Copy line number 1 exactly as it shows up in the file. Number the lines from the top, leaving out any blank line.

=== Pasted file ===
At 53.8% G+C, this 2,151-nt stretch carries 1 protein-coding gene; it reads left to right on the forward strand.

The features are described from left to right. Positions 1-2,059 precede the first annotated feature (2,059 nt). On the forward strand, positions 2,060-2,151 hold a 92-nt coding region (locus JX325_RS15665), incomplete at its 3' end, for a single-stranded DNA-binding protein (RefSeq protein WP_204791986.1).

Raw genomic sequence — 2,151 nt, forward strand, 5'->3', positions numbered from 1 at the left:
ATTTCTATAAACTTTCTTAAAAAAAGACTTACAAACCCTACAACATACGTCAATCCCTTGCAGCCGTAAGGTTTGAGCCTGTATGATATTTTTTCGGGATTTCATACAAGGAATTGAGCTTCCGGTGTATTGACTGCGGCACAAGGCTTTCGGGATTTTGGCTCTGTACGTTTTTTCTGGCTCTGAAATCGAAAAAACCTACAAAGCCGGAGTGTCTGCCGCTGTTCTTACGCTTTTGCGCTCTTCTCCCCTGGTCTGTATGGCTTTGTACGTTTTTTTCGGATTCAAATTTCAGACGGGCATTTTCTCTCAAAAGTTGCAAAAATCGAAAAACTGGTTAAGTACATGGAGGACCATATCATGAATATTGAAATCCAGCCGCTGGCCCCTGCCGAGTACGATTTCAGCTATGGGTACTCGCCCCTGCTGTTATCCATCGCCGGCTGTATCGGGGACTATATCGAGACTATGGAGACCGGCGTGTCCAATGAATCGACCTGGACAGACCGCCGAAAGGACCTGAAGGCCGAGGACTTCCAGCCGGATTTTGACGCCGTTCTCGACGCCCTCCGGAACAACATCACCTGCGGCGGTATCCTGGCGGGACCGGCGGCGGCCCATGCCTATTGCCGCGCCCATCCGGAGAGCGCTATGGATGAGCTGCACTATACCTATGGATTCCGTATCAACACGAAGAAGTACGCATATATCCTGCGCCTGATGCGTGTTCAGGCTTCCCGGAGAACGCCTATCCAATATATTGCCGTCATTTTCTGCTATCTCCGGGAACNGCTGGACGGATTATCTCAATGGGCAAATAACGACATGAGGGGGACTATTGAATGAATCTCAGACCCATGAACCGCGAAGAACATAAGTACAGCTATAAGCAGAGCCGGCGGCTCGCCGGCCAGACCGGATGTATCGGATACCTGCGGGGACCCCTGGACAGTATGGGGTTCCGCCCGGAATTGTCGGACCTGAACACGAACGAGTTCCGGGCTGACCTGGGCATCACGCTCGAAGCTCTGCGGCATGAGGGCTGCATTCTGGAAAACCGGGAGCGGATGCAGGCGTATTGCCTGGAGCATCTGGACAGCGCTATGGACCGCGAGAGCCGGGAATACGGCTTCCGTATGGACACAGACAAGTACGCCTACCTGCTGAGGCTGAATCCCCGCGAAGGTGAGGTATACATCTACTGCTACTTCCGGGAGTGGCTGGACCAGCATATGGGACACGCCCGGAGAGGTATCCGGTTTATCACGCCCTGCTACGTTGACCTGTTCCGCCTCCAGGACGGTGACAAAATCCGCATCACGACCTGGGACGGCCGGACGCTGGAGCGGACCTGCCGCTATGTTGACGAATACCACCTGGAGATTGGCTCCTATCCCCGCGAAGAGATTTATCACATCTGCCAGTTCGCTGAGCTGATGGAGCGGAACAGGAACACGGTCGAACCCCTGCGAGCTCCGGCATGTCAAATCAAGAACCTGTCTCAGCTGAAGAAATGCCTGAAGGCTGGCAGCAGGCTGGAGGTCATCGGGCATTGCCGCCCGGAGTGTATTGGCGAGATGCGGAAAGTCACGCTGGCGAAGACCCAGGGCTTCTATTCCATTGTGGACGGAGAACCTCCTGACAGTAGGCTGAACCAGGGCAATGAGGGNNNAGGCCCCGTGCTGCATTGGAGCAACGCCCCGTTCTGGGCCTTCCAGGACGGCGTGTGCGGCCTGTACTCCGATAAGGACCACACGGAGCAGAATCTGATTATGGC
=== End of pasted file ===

At 53.8% G+C, this 2,151-nt stretch carries 1 protein-coding gene; it reads left to right on the forward strand.